• You have worked long and hard on a difficult project. After your presentation, a colleague hangs back to offer a compliment such as “good job!” or another example, after a peer has spoken up at staff meeting a colleague simply offers a brief compliment, “Well done!” or “Loved your talk at the leadership forum. Thank you!” Words of encouragement lift the heart.

These courage advocacy examples only take a few minutes but are capable of launching one woman from invisible to noteworthy. This is how talents are showcased. The power of advocacy requires each woman to understand how courage plays a critical role. Courage actions are blind to culture, education, age and title.

You can learn how to make courage advocacy work for you. Opportunities to display courage at work occur nearly every day. Unfortunately, most women do not understand or claim courage as one of their primary virtues, one that is easily displayed at work.

What Is A Courage Advocacy Program?                                              

A true understanding of courage begins with understanding its origins—the Old French word corage, means “heart and spirit.” These are qualities women have in abundance. In other words, courage is an innate quality that resides within the core of every human being. One woman said, “I finally had to speak from my heart…” However, based on my research, only 11% of women perceive themselves as courageous. Hence, feminine courage remains virtually unrecognized (much less claimed) in our workforce; yet it holds tremendous potential as a source of personal permission, happiness, job satisfaction and social advancement.

In the end, recognizing one’s courage and acting courageously are not so much about what you are doing as who you are being! Regardless of age, background or level of position, anyone willing to simply know her own heart and spirit can follow her courage to the highest levels of self-fulfillment.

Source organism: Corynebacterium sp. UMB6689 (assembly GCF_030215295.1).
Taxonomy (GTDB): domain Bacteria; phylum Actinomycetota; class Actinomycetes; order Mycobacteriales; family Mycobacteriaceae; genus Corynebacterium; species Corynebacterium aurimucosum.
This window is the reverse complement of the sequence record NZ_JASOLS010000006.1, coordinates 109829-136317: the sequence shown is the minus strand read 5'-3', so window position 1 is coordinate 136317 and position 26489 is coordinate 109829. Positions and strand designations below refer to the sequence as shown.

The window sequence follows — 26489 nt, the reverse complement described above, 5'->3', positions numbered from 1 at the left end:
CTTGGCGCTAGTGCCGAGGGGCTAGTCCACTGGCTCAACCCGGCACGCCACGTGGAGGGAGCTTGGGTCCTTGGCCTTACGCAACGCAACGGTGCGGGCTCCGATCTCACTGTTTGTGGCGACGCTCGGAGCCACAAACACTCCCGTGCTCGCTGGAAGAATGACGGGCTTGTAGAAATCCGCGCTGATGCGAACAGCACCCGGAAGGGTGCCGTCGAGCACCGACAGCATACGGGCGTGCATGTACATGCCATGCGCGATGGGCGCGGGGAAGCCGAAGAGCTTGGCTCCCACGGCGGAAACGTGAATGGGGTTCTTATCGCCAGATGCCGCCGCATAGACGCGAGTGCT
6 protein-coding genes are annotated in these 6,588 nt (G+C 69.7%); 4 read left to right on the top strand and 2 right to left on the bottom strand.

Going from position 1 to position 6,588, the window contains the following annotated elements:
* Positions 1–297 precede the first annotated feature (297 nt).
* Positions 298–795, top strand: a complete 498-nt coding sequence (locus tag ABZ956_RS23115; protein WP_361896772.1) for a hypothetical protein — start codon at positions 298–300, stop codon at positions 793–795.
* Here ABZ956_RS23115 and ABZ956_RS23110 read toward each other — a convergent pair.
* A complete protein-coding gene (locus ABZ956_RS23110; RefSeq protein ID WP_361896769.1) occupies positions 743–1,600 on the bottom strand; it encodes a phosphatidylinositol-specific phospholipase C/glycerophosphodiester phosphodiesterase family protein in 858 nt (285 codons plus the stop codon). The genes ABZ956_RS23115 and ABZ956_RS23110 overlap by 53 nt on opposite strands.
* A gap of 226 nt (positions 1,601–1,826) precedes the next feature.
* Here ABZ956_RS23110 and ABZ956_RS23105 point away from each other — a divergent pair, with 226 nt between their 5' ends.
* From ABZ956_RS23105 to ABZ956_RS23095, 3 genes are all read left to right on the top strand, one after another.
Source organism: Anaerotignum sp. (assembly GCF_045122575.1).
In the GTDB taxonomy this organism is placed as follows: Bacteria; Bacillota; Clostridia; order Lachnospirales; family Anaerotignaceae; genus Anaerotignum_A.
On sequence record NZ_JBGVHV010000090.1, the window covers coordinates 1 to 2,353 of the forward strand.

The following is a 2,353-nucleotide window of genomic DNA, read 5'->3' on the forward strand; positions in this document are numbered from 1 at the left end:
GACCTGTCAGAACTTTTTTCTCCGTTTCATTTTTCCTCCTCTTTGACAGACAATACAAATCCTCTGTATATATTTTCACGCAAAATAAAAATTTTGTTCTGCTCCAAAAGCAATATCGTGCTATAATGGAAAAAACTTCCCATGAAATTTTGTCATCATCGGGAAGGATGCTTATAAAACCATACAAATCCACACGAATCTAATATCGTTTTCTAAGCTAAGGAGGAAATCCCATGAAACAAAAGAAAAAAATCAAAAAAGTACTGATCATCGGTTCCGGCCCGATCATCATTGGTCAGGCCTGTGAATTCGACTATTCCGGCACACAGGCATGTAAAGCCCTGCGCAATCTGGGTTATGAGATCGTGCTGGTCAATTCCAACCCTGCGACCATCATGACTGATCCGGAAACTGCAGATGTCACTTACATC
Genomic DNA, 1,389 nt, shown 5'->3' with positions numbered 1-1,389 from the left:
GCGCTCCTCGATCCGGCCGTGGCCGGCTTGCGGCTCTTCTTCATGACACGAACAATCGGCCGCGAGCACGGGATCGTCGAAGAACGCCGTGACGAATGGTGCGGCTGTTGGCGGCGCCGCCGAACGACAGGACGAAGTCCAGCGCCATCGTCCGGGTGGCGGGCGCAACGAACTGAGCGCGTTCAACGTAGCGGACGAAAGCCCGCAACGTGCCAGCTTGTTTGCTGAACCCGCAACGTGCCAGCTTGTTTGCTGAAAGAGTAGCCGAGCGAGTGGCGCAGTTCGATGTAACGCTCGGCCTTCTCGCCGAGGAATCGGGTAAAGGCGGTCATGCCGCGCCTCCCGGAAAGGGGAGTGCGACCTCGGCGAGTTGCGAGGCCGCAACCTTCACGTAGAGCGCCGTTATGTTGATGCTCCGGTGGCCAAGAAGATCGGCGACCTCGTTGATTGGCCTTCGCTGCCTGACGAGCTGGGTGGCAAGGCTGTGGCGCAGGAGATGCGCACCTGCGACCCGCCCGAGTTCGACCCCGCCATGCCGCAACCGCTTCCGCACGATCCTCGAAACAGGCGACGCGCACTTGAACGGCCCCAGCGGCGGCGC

What are you doing to make yourself visible in order to be endorsed? When someone advocates for you, you learn to advocate for others. You recognize the benefits of advocacy in your heart and take your first little step to yield legacy results: those whom you endorse now become empowered to carry-on in that vein.

A courage advocacy program for women is tailored to their needs, which requires front-and-center visibility that promotes accountability. This is when a woman has a real chance to showcase her talents. Initiating this type of courageous choice increases the potential for open-mindedness. For example, a woman in a senior leadership role reaches out to a woman in a subordinate role and invites her to participate in a project that might be a stretch for her. However, she will learn not only new skills but the self-confidence she desires to step up in order to enhance the skills required to be considered for the next big project.

Each step, no matter how outwardly small, is equally valuable—that’s how courage incubates, grows and spreads to others. Initiating and accelerating the development of women leaders through an advocacy program will require coordinated individuals and companywide change efforts. This is where “courage change agents” come into play. Each person strives to make courage a daily legacy. Legacy steps combine two elements: